We observe that many other state courts have also rejected attacks on the use of the preponderance of evidence standard in light of Addington. See Tucker v. Marion County Department of Public Welfare, Ind. App., 408 N.E.2d 814 (1980); Custody Of A Minor, ___ Mass. ___, 393 N.E.2d 379 (1979); In the Matter of Five Minor Children, 407 A.2d 198 (Del. 1979), probable jurisdiction noted, sub nom. Doe v. Delaware, 445 U.S. 942, 100 S.Ct. 1336, 63 L.Ed.2d 775 (1980), dismissed for want of properly presented federal question, 450 U.S. 382, 101 S.Ct. 1495, 67 L.Ed.2d 312 (1981); see also Matter of L.M.T., 305 N.W.2d 399 (S.D. 1981); Matter of John AA, 75 A.D.2d 910, 427 N.Y.S.2d 319 (1980), cert. granted, sub nom. Santosky v. Kramer, 450 U.S. 993, 101 S.Ct. 1694, 68 L.Ed.2d 192 (1981); In re Lester, 417 A.2d 877 (R.I. 1980); Custody Of A Minor, ___ Mass. ___, 389 N.E.2d 68 (1979). For cases decided before Addington which have upheld the constitutionality of the preponderance standard, see Matter of B.E., 287 N.W.2d 91, 95 (S.D. 1979); Matter of S., 26 Or. App. 219, 552 P.2d 578 (1976).
These cases emphasize that the rights of parents in maintaining the family unit are secondary in importance when they are in direct conflict with the best interests of the children. The courts have also found Addington inapplicable to termination proceedings. The position of these courts is best expressed by the Supreme Judicial Court of Massachusetts:
"It is our view that [ Addington does not control] in care and protection proceedings. Involuntary commitments entail deprivations of liberty of a character different from those involved here. Moreover, the compelling interests at stake are distinguishable. In . . . Addington, a single individual's interests were pitted directly against those of the State. In custody proceedings, there exists a third interest — that of the child, whose welfare might significantly be jeopardized by requiring a more onerous burden of proof. We do not think that the Constitution mandates burdening the State with a standard of proof that may render meaningless its efforts to curtail child neglect and maltreatment."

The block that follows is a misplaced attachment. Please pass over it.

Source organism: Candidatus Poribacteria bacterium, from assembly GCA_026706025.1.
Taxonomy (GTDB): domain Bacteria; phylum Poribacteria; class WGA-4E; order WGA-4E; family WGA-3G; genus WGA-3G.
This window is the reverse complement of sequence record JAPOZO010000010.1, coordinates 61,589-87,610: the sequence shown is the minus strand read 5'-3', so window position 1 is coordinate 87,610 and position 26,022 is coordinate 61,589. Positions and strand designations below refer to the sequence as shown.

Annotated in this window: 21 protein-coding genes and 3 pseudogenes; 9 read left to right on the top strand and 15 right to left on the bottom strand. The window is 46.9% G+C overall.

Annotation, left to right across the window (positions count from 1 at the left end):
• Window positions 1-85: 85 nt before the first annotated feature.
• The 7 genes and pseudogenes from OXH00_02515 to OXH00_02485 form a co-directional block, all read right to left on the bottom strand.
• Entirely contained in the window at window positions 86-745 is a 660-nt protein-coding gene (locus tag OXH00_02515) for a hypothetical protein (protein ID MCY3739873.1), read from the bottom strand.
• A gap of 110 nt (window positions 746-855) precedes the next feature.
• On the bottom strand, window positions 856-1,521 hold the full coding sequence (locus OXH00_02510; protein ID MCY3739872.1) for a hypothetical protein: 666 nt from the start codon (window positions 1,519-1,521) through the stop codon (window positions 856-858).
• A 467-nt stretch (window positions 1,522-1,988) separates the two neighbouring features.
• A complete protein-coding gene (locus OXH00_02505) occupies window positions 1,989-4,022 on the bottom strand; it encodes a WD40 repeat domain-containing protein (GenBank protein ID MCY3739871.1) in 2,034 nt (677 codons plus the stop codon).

Custody of a Minor, 393 N.E.2d at 385.
We hold that the preponderance of the evidence standard of proof contained in A.R.S. § 8-537(B) is not violative of due process. However, in view of our finding that appellant was denied her right to a guardian ad litem and received ineffectual assistance of counsel, the judgment entered herein is reversed and the matter is remanded for a new trial.
HOLOHAN, V.C.J., and CAMERON and GORDON, JJ., concur.
While I believe the decision of the Court of Appeals should be vacated and this matter returned to the trial court for further consideration, I disagree with the majority's holding as to the preponderance of the evidence standard of proof.
In Addington v. Texas, 441 U.S. 418, 99 S.Ct. 1804, 60 L.Ed.2d 323 (1979), the Supreme Court of the United States decided that a preponderance standard is constitutionally impermissible in involuntary psychiatric commitment proceedings.